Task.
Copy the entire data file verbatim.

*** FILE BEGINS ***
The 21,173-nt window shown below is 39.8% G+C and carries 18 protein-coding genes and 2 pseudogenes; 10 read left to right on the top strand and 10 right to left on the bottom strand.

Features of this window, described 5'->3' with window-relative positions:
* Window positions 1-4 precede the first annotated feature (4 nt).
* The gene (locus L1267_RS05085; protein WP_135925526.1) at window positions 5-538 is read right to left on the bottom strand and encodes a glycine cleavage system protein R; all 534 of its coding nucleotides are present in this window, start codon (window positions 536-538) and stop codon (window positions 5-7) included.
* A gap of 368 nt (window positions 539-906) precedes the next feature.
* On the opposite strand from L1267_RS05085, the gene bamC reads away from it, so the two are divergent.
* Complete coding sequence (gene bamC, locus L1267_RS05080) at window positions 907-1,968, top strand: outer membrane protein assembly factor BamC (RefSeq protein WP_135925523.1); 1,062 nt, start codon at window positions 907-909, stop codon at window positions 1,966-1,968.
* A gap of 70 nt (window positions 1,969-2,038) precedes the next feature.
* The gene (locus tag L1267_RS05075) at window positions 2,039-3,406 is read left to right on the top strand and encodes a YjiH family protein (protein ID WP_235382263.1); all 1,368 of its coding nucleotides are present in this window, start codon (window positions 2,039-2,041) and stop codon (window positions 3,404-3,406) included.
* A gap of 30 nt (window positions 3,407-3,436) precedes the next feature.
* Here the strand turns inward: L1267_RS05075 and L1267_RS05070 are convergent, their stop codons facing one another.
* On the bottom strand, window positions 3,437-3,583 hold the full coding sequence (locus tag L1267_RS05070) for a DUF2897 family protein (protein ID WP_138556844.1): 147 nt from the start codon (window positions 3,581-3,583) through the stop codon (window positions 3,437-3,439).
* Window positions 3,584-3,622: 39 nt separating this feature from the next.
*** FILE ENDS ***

The 21,173-nt window shown below is 39.8% G+C and carries 18 protein-coding genes and 2 pseudogenes; 10 read left to right on the top strand and 10 right to left on the bottom strand.

Features of this window, described 5'->3' with window-relative positions:
* Window positions 1-4 precede the first annotated feature (4 nt).
* The gene (locus L1267_RS05085; protein WP_135925526.1) at window positions 5-538 is read right to left on the bottom strand and encodes a glycine cleavage system protein R; all 534 of its coding nucleotides are present in this window, start codon (window positions 536-538) and stop codon (window positions 5-7) included.
* A gap of 368 nt (window positions 539-906) precedes the next feature.
* On the opposite strand from L1267_RS05085, the gene bamC reads away from it, so the two are divergent.
* Complete coding sequence (gene bamC, locus L1267_RS05080) at window positions 907-1,968, top strand: outer membrane protein assembly factor BamC (RefSeq protein WP_135925523.1); 1,062 nt, start codon at window positions 907-909, stop codon at window positions 1,966-1,968.
* A gap of 70 nt (window positions 1,969-2,038) precedes the next feature.
* The gene (locus tag L1267_RS05075) at window positions 2,039-3,406 is read left to right on the top strand and encodes a YjiH family protein (protein ID WP_235382263.1); all 1,368 of its coding nucleotides are present in this window, start codon (window positions 2,039-2,041) and stop codon (window positions 3,404-3,406) included.
* A gap of 30 nt (window positions 3,407-3,436) precedes the next feature.
* Here the strand turns inward: L1267_RS05075 and L1267_RS05070 are convergent, their stop codons facing one another.
* On the bottom strand, window positions 3,437-3,583 hold the full coding sequence (locus tag L1267_RS05070) for a DUF2897 family protein (protein ID WP_138556844.1): 147 nt from the start codon (window positions 3,581-3,583) through the stop codon (window positions 3,437-3,439).
* Window positions 3,584-3,622: 39 nt separating this feature from the next.